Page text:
War of the Rebellion: Serial 062 Page 0953 Chapter XLVI. CORRESPONDENCE, ETC.-CONFEDERATE.

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with recusant conscripts and jayhawkers, who have recently become very daring, and have direct communication with the U. S. forces in Natchez.

It is evident that the line of communication must cross Black River at Trinity or some point below. The major-general commanding directs that you use your endeavors to intercept this communication. If jayhawkers are taken in arms they will be summarily executed; if not, they will be sent in iron to these intercept this communication that any measures you may to intercept this communication be conducted with that secrecy which is essential to success.

I am, general, very respectfully, your obedient servant,



ALEXANDRIA, LA., February 8, 1864.

Major R. E. WYCHE,

Commanding Battalion:

MAJOR: For the purpose [of] reiterating instructions conveyed to you in a communication from these headquarters on 4th instant, a copy of said communication is herewith inclosed to you.* In addition to the directions contained therein, the major-general commanding directs that you will guard all the roads leading to Black River from this direction and the direction of Fort De Russy, but do it quietly, so as, if possible, to avoid having it appear that you are guarding the roads. Near Big Creek or on Big Creek, in the neighborhood of old man Ishy's, a little north of the road leading to Sulphur Springs, there are 4 deserters and conscripts. Endeavor to get hold of them; their names are Jackson Lewis, John Ishy, Philip Ishy, and one other name unknown. They are frequently about old man Ishy's house in the daytime; the old man himself may be subject to conscription. If you succeed in getting some of the men referred to then investigate him.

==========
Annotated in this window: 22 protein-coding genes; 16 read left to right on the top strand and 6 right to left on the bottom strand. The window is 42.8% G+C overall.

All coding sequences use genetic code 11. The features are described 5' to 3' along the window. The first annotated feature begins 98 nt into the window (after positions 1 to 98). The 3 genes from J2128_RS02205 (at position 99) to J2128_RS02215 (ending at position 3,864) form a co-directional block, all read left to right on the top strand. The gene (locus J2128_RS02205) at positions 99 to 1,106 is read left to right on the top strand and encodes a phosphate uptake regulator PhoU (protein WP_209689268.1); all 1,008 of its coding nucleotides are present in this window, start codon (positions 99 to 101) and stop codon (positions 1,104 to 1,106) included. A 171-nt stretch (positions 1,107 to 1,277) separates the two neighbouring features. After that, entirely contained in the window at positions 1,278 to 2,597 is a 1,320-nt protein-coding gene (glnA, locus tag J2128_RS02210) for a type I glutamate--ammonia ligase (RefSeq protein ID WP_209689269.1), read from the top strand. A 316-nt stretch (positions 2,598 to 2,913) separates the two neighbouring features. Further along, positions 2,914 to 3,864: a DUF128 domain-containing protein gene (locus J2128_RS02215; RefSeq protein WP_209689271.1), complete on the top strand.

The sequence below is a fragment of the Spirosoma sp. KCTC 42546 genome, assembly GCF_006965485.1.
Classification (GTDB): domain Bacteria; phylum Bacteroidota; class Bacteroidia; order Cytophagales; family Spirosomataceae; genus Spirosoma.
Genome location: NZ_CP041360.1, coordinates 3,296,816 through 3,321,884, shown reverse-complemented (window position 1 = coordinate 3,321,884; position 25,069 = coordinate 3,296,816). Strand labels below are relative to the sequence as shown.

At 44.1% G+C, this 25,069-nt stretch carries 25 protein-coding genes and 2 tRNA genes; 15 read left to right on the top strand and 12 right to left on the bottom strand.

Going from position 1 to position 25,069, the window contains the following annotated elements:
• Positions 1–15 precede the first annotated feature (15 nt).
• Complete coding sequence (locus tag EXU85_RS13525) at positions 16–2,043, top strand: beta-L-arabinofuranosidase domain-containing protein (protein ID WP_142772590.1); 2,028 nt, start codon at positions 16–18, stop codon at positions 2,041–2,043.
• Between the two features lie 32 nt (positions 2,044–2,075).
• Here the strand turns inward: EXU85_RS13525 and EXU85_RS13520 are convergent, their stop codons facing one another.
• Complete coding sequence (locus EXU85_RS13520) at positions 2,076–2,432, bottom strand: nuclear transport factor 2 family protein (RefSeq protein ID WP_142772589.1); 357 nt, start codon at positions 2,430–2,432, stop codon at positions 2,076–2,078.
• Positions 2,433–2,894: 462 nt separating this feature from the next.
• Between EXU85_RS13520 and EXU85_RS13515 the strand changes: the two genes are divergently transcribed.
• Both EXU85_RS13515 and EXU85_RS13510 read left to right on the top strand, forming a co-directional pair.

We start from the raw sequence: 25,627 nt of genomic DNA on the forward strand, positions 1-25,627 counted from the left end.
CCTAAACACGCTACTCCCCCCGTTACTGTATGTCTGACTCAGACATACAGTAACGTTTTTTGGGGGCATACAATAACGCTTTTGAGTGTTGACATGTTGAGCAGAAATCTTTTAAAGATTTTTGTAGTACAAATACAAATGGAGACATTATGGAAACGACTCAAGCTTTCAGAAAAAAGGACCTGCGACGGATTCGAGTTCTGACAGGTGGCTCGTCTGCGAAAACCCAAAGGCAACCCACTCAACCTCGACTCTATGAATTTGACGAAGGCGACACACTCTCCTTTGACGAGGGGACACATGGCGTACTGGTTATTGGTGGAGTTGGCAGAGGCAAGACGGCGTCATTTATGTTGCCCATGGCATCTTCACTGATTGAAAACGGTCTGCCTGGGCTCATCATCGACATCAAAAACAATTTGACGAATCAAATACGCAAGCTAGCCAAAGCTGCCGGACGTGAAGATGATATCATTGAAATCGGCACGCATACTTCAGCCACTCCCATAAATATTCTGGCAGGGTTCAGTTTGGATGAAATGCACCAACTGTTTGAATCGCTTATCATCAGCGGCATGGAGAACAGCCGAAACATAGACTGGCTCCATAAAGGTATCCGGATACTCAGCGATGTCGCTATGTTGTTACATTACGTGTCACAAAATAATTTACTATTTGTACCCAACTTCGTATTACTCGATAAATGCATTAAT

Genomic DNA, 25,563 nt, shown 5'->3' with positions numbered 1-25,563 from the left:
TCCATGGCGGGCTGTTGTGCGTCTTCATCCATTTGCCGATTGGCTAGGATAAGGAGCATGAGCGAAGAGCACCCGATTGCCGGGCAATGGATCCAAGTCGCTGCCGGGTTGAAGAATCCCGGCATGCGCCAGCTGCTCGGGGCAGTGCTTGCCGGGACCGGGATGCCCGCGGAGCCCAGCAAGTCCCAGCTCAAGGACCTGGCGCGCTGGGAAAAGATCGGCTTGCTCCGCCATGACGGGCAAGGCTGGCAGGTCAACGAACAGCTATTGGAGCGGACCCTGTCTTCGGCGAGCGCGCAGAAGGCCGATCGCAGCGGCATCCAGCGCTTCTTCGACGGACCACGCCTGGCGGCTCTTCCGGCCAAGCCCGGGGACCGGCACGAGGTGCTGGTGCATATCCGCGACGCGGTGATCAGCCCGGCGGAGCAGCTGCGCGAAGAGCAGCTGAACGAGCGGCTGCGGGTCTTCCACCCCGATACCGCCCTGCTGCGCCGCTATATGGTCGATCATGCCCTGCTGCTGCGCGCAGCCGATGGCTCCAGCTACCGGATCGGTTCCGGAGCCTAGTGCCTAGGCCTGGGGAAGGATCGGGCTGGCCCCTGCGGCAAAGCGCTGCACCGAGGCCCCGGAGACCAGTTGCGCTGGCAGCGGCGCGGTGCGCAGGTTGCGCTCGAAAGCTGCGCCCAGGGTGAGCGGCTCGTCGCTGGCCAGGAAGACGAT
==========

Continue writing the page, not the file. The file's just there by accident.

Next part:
By command of Major-General Taylor:

A. H. MAY,

Acting Assistant Adjutant-General.


Alexandria, February 8, 1864.

Brigadier General ST. JOHN R. LIDDELL,

Commanding Sub-Dist. Northern Louisiana, Monroe:

GENERAL: The major-general commanding the district directs me to write you as follows:

First. Colonel Allen Thomas has been ordered to report to you in person, but before he left this portion of the State he was instructed to promulgate a general order to the troops of Allen's brigade, now in camps of rendezvous, permitting those who had reported voluntarily at such camps to return home on furloughs. The furloughs are to be inspected semi-monthly by some officer of the brigade designated for the purpose, and stationed in the same or adjoining parish of the


*See p. 944.